Fatal head injuries in children under 5 years at the PMLL accounted for nearly 1% of the total (admission) case load and comprised 16% of all admissions of children on the under 5 years age group. There was no discernible sex distinction among victims in the present study. In a study by Wang et al,19 it was reported that boys might be more active and may have a higher frequency of participation in different types of activities and that they may be more curious than girls, thus rendering them more susceptible to (head) injuries.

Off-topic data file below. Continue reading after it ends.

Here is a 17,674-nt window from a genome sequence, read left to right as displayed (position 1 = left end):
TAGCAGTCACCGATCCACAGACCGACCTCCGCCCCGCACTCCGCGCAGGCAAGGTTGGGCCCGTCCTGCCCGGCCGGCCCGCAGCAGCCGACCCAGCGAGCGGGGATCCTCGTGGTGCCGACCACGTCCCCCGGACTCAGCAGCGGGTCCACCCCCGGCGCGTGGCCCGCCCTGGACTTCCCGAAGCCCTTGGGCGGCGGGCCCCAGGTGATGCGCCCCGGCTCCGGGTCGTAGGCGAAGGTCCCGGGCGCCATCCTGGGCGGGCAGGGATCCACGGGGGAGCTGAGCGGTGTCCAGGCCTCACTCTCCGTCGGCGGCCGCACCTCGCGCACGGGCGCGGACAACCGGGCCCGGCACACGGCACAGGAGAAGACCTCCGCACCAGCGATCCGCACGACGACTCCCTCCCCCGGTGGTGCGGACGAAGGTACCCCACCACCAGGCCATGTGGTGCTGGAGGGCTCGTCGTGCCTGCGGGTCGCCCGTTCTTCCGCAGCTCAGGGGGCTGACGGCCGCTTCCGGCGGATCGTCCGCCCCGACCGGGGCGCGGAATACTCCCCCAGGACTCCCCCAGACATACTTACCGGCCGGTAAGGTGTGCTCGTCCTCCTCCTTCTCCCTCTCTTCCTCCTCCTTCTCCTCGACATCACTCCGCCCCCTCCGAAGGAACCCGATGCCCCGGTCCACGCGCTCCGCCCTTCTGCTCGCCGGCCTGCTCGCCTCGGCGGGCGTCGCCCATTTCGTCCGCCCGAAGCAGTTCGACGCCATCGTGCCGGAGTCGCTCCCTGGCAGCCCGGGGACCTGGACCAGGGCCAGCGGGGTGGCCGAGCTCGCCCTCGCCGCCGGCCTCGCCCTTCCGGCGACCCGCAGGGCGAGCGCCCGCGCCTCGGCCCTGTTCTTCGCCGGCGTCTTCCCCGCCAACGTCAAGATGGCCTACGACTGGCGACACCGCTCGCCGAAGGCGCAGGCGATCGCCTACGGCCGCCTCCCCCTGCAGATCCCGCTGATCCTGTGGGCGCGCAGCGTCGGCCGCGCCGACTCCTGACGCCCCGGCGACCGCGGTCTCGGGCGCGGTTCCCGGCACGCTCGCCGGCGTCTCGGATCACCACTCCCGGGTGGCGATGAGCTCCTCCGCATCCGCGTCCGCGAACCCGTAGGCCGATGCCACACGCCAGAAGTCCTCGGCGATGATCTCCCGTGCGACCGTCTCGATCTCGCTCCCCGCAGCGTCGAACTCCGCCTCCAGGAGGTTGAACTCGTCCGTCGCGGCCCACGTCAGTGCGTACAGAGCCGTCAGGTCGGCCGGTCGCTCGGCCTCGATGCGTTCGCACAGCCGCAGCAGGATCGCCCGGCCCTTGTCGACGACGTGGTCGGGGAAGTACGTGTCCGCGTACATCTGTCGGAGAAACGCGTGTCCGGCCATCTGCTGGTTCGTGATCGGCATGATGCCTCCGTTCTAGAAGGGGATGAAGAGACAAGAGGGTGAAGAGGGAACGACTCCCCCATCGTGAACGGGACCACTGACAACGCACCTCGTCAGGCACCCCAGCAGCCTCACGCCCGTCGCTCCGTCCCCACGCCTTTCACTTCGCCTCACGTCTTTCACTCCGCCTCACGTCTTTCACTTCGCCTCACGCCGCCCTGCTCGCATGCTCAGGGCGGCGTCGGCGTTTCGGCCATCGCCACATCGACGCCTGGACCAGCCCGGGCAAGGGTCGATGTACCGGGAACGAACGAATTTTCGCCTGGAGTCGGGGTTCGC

Road traffic accidents were by far the most common external cause/circumstance of death, accounting for 75 cases (70%) of fatal head injury. This correlates with the previous study done by Semple in Cape Town.15 John et al5 (Auckland) also reported the majority of accidental head injuries in children to be the result of road traffic accidents. The WHO report on “Children and road traffic injury” states that in 2004, children accounted for 21% of all road traffic fatalities, most of these occurring in low-income and middle-income countries.20 The latter report stated that as pedestrians in high income countries, children accounted for 5% to 10% of all road traffic deaths and in low income countries, 30% to 40%.20 In our study, more than 50% of children sustaining fatal head injury as a result of a road traffic accident were under 3 years of age, with 50% of them being passengers in vehicles. Legislation in South Africa pertaining to the mandatory use of vehicle restraint mechanisms in children is provided by the National Road Traffic Act 93 of 1996 (in the National Road Traffic Regulations, 2000), where Section 213(1)(b) defines a child as being a person aged from 3 to 14 years. Surprisingly, no provision is made in this legislation for the mandatory use of restraint mechanisms in children under the age of 3 years. Section 213(6) and (7) stipulate that children in motor vehicles should be in a proper child restraint, if the latter is available, otherwise the child should be on the back seat and the normal seat belt should be used as restraint. It would appear that the findings of this study (showing a high incidence of fatal head injuries in children under the age of 3 who were involved in road traffic accidents) warrant urgent review of the legislation. Many international studies (including Lennon et al21 in Australia and Braver et al22 in the United States) have indicated that the proper use of restraints and the seating position of children in motor vehicles can dramatically reduce the mortality rate in these instances. Stricter rules and more stringent application of existing measures are thus called for in South Africa.